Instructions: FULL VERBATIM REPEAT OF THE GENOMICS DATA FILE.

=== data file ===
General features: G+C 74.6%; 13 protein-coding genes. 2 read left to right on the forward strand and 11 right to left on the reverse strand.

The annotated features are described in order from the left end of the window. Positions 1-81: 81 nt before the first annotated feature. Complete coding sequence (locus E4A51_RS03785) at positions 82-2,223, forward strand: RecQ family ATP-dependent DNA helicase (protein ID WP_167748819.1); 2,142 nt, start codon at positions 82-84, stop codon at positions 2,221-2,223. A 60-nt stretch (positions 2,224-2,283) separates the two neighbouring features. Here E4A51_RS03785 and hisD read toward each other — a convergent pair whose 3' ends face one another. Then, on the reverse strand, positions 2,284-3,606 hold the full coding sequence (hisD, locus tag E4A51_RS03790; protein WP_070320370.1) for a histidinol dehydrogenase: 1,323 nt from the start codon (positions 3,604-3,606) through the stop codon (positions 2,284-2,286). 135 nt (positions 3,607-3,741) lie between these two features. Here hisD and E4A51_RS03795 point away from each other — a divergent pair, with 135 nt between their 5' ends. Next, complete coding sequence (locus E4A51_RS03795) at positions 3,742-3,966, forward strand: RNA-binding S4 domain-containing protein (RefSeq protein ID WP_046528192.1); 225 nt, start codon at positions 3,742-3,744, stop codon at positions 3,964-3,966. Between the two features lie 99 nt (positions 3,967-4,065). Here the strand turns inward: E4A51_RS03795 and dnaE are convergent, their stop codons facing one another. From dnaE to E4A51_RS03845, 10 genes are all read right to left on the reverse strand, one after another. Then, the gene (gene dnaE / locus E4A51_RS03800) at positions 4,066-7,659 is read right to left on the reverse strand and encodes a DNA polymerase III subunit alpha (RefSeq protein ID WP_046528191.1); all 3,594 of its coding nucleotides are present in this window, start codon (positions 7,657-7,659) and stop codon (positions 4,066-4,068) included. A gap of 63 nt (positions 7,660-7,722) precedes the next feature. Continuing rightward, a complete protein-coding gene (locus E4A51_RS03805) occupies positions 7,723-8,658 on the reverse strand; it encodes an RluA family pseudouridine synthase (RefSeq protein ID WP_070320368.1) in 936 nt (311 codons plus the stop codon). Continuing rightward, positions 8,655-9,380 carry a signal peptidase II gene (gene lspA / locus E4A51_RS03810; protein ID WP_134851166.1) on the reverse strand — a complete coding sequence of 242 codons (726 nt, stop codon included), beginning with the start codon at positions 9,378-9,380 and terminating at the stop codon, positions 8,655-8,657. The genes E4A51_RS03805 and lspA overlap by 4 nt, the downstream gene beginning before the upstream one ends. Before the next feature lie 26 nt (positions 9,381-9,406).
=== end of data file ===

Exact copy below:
General features: G+C 74.6%; 13 protein-coding genes. 2 read left to right on the forward strand and 11 right to left on the reverse strand.

The annotated features are described in order from the left end of the window. Positions 1-81: 81 nt before the first annotated feature. Complete coding sequence (locus E4A51_RS03785) at positions 82-2,223, forward strand: RecQ family ATP-dependent DNA helicase (protein ID WP_167748819.1); 2,142 nt, start codon at positions 82-84, stop codon at positions 2,221-2,223. A 60-nt stretch (positions 2,224-2,283) separates the two neighbouring features. Here E4A51_RS03785 and hisD read toward each other — a convergent pair whose 3' ends face one another. Then, on the reverse strand, positions 2,284-3,606 hold the full coding sequence (hisD, locus tag E4A51_RS03790; protein WP_070320370.1) for a histidinol dehydrogenase: 1,323 nt from the start codon (positions 3,604-3,606) through the stop codon (positions 2,284-2,286). 135 nt (positions 3,607-3,741) lie between these two features. Here hisD and E4A51_RS03795 point away from each other — a divergent pair, with 135 nt between their 5' ends. Next, complete coding sequence (locus E4A51_RS03795) at positions 3,742-3,966, forward strand: RNA-binding S4 domain-containing protein (RefSeq protein ID WP_046528192.1); 225 nt, start codon at positions 3,742-3,744, stop codon at positions 3,964-3,966. Between the two features lie 99 nt (positions 3,967-4,065). Here the strand turns inward: E4A51_RS03795 and dnaE are convergent, their stop codons facing one another. From dnaE to E4A51_RS03845, 10 genes are all read right to left on the reverse strand, one after another. Then, the gene (gene dnaE / locus E4A51_RS03800) at positions 4,066-7,659 is read right to left on the reverse strand and encodes a DNA polymerase III subunit alpha (RefSeq protein ID WP_046528191.1); all 3,594 of its coding nucleotides are present in this window, start codon (positions 7,657-7,659) and stop codon (positions 4,066-4,068) included. A gap of 63 nt (positions 7,660-7,722) precedes the next feature. Continuing rightward, a complete protein-coding gene (locus E4A51_RS03805) occupies positions 7,723-8,658 on the reverse strand; it encodes an RluA family pseudouridine synthase (RefSeq protein ID WP_070320368.1) in 936 nt (311 codons plus the stop codon). Continuing rightward, positions 8,655-9,380 carry a signal peptidase II gene (gene lspA / locus E4A51_RS03810; protein ID WP_134851166.1) on the reverse strand — a complete coding sequence of 242 codons (726 nt, stop codon included), beginning with the start codon at positions 9,378-9,380 and terminating at the stop codon, positions 8,655-8,657. The genes E4A51_RS03805 and lspA overlap by 4 nt, the downstream gene beginning before the upstream one ends. Before the next feature lie 26 nt (positions 9,381-9,406).